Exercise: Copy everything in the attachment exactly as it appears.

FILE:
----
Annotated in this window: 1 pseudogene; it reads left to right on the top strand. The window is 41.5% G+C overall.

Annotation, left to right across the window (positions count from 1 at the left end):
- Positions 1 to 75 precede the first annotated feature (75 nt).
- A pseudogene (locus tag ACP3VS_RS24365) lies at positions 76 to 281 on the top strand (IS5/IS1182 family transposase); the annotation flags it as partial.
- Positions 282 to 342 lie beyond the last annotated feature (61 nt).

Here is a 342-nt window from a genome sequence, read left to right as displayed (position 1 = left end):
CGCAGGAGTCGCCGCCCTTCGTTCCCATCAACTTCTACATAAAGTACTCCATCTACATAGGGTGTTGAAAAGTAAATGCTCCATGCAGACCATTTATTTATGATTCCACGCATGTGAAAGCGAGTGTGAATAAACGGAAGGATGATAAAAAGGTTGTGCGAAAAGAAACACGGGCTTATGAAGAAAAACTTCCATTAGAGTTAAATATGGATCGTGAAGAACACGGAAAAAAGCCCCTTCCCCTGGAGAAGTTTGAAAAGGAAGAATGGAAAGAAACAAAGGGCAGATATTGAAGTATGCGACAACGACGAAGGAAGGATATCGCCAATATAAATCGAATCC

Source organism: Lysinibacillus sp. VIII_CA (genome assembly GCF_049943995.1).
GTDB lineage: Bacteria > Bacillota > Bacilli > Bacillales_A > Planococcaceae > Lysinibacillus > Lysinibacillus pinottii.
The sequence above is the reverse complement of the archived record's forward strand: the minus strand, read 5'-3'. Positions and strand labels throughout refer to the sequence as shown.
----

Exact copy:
Annotated in this window: 1 pseudogene; it reads left to right on the top strand. The window is 41.5% G+C overall.

Annotation, left to right across the window (positions count from 1 at the left end):
- Positions 1 to 75 precede the first annotated feature (75 nt).
- A pseudogene (locus tag ACP3VS_RS24365) lies at positions 76 to 281 on the top strand (IS5/IS1182 family transposase); the annotation flags it as partial.
- Positions 282 to 342 lie beyond the last annotated feature (61 nt).

Here is a 342-nt window from a genome sequence, read left to right as displayed (position 1 = left end):
CGCAGGAGTCGCCGCCCTTCGTTCCCATCAACTTCTACATAAAGTACTCCATCTACATAGGGTGTTGAAAAGTAAATGCTCCATGCAGACCATTTATTTATGATTCCACGCATGTGAAAGCGAGTGTGAATAAACGGAAGGATGATAAAAAGGTTGTGCGAAAAGAAACACGGGCTTATGAAGAAAAACTTCCATTAGAGTTAAATATGGATCGTGAAGAACACGGAAAAAAGCCCCTTCCCCTGGAGAAGTTTGAAAAGGAAGAATGGAAAGAAACAAAGGGCAGATATTGAAGTATGCGACAACGACGAAGGAAGGATATCGCCAATATAAATCGAATCC

Source organism: Lysinibacillus sp. VIII_CA (genome assembly GCF_049943995.1).
GTDB lineage: Bacteria > Bacillota > Bacilli > Bacillales_A > Planococcaceae > Lysinibacillus > Lysinibacillus pinottii.
The sequence above is the reverse complement of the archived record's forward strand: the minus strand, read 5'-3'. Positions and strand labels throughout refer to the sequence as shown.